Richard Parsons was considered respectable for his work for the church of St. Sepulchre-without-Newgate. However, he had a reputation as a drunkard, and he was finding it difficult to provide for his family, which were two daughters and a wife. This might explain why, upon moving into the lodgings at Cock Lane, William Kent and Fanny lent the Parsons 12 guineas. In return, Richard Parsons was to repay the loan at one guinea per month. Now, remember this detail. 

Strange happenings began at the lodgings on Cock Lane when William went to a wedding in the country. richard parsons’ eldest daughter, Elizabeth, stayed with Fanny, then pregnant, while William was away. The girl was eleven years-old. Noises, like knocking and rapping, started to occur. Mrs. Parsons attributed the noises to the cobbler next door, but on a Sunday, Fanny heard the noises again. She asked if the cobbler was working that day and learned, from Mrs. Parsons, he was not. Another spectator, James Franzen, landlord of a nearby public house, witnessed a ghostly white figure ascending the stairs of the Parsons’ house. He returned home traumatized by the event, and Richard Parsons later visited him to say he, too, saw the ghost.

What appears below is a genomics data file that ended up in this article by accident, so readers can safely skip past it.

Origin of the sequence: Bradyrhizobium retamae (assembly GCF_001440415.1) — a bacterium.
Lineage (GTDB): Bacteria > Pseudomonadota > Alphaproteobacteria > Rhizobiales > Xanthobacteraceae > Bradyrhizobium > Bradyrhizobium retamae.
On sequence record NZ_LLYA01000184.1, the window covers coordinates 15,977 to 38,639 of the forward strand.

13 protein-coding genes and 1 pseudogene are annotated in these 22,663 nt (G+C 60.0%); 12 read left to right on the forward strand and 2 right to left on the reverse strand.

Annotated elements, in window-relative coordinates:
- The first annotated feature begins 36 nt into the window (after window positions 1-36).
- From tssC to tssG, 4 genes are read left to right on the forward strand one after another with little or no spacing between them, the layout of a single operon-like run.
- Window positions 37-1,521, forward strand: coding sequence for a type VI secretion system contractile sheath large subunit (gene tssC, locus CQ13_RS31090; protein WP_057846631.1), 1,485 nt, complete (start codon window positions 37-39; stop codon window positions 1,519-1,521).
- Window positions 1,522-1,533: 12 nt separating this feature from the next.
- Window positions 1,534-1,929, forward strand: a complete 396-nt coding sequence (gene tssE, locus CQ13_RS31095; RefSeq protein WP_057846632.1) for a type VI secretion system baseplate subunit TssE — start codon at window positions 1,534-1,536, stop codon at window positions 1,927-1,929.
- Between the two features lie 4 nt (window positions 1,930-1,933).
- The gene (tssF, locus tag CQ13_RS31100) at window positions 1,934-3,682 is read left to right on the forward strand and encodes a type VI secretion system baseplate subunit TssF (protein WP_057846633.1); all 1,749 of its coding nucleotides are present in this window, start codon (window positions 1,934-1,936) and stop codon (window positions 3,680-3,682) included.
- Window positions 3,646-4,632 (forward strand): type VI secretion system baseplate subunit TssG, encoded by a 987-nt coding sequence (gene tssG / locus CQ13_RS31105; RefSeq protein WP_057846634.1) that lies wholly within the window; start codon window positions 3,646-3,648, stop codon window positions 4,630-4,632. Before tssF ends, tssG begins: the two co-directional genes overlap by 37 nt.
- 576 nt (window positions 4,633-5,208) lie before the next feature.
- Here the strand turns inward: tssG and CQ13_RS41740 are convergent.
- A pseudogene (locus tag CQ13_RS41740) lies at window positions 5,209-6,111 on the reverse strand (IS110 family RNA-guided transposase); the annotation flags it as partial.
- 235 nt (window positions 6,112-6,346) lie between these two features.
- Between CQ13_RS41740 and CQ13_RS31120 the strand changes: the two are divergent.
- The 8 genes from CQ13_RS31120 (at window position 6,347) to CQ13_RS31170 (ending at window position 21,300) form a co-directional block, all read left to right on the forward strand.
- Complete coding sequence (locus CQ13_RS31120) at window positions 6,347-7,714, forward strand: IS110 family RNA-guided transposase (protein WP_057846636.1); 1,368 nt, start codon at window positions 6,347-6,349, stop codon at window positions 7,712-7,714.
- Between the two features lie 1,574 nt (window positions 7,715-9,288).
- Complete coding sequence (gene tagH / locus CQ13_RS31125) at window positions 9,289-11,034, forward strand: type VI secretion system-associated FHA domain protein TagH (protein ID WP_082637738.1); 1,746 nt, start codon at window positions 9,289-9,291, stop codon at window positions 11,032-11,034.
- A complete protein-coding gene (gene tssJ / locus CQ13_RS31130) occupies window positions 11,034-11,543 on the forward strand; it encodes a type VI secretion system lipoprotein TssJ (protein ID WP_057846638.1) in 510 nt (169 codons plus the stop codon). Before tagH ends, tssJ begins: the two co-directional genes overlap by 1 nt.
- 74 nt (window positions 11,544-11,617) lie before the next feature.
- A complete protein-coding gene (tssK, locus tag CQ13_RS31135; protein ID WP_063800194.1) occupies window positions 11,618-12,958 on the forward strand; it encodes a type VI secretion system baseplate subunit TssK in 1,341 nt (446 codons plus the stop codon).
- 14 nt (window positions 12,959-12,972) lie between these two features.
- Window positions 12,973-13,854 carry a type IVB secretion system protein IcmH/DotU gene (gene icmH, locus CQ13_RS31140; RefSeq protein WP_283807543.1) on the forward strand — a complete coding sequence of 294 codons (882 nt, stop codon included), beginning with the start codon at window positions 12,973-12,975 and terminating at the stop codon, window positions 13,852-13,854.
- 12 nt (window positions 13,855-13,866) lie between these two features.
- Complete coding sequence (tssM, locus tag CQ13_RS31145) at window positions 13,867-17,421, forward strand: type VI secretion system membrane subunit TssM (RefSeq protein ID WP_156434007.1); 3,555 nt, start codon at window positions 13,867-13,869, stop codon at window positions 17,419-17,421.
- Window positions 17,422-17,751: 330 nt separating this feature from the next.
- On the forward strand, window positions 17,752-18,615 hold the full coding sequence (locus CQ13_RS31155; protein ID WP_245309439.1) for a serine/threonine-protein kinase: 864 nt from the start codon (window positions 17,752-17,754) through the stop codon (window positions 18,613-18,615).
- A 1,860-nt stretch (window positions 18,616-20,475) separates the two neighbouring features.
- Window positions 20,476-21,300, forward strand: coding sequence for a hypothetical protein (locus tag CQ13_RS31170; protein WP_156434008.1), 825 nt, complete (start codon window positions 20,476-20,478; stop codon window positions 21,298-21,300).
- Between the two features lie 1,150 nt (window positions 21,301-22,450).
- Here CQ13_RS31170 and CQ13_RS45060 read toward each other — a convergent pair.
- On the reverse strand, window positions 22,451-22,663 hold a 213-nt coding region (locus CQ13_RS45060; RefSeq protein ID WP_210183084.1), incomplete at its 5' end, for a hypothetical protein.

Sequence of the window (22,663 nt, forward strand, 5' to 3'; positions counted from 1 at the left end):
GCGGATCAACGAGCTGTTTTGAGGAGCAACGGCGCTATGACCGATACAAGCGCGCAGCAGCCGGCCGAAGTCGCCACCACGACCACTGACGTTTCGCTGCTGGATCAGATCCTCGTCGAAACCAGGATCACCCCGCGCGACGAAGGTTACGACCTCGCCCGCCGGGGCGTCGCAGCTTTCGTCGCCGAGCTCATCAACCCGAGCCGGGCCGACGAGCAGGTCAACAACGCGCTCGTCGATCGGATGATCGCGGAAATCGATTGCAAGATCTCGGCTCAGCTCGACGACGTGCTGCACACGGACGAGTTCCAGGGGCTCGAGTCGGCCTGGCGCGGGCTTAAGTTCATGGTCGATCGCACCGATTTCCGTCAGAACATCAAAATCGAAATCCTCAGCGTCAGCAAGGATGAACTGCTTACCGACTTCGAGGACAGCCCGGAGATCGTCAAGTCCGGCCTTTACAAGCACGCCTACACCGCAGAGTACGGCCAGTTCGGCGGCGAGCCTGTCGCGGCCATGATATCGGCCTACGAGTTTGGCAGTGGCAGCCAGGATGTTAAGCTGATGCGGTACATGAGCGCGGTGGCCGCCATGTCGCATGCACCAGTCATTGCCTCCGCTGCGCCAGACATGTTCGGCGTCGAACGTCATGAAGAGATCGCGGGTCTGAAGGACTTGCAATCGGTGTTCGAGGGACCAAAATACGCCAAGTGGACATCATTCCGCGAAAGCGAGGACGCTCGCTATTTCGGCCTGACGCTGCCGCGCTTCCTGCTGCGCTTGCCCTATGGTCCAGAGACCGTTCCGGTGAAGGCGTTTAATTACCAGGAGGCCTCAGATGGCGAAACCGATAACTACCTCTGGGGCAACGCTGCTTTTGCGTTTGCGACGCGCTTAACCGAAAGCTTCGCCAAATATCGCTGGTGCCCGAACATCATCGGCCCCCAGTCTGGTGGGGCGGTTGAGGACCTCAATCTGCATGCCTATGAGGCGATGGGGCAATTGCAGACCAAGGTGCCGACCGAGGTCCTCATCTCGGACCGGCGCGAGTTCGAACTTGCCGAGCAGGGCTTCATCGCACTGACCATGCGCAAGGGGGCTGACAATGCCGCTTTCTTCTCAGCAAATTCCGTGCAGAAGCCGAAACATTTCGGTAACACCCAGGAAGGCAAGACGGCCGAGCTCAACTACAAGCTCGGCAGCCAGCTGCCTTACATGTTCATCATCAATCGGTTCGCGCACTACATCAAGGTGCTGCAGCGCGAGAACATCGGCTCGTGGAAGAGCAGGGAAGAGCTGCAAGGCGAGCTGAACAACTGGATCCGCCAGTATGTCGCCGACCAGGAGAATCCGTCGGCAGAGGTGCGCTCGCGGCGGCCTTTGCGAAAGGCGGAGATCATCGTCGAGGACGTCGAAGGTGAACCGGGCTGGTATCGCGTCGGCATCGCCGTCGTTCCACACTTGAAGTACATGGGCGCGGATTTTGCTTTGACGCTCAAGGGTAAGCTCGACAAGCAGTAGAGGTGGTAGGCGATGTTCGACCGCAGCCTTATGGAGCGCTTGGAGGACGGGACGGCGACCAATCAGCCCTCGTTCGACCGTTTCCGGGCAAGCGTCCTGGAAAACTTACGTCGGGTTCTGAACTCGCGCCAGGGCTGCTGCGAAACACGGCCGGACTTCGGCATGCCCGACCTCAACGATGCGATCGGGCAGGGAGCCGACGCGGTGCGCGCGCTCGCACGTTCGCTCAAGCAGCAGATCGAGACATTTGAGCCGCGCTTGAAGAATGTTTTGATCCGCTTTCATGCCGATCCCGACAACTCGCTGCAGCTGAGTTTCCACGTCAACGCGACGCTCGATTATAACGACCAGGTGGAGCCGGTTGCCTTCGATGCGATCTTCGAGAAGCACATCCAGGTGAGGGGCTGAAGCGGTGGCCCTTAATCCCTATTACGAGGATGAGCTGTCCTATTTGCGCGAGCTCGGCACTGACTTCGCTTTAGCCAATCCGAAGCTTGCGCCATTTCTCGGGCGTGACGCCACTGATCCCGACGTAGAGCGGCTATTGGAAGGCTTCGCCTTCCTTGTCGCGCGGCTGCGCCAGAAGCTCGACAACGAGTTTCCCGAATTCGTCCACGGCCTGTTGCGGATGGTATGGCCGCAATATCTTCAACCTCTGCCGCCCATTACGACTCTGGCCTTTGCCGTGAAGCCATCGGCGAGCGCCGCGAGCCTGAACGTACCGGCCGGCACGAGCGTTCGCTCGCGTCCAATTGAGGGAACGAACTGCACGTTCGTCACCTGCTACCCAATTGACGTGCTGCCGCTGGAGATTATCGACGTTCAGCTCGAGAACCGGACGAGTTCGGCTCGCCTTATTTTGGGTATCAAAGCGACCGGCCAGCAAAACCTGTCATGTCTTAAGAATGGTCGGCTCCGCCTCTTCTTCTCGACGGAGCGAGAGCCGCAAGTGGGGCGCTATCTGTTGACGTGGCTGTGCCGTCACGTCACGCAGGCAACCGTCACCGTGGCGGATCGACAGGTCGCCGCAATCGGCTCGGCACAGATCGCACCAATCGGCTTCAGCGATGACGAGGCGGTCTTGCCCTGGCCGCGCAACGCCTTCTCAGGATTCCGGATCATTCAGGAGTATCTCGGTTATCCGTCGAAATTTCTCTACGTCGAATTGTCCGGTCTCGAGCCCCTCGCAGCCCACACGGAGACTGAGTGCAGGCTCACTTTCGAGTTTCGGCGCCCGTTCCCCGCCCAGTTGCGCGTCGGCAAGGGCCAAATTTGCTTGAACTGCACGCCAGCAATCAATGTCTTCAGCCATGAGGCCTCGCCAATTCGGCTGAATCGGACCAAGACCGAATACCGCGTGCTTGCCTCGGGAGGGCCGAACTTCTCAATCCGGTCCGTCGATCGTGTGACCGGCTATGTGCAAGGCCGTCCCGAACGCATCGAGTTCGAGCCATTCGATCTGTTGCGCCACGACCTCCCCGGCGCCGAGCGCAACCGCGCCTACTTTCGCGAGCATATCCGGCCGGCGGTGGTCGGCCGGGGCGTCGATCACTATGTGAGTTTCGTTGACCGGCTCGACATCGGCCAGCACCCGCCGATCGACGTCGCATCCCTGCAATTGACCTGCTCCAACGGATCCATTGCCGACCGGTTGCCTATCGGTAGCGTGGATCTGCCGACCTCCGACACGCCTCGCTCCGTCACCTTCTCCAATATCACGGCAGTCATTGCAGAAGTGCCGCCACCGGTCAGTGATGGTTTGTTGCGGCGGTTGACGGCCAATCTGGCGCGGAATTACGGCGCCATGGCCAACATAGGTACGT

Sketch of the house on Cock Lane, 1760.

Fanny, weeks away from pregnancy, urged Kent to make arrangements for a temporary stay at another property. They selected a property at Bartlet’s Court in Clerkenwell, but preparations for the place were not ready by January 1760. Fanny and William were moved to a place deemed insufficient by her doctor, and she fell ill on January 25th. She was moved, at the insistence of her doctor, to the lodgings at Bartlet’s Court, but her illness was to prove fatal. Her doctor diagnosed her with smallpox. She arranged for her will to be in William’s favor, and he would inherit her estate. She died on February 2nd, 1760.

William, however, moved on quickly. He remarried in 1761, and he took on the career of a stockbroker. Kent also recalled the loan his previous landlord, Richard Parsons, owed him. This was three guineas, and Kent sued him for the unpaid amount. William regained the debt by January 1762, when the mysterious noises began again at the house on Cock Lane.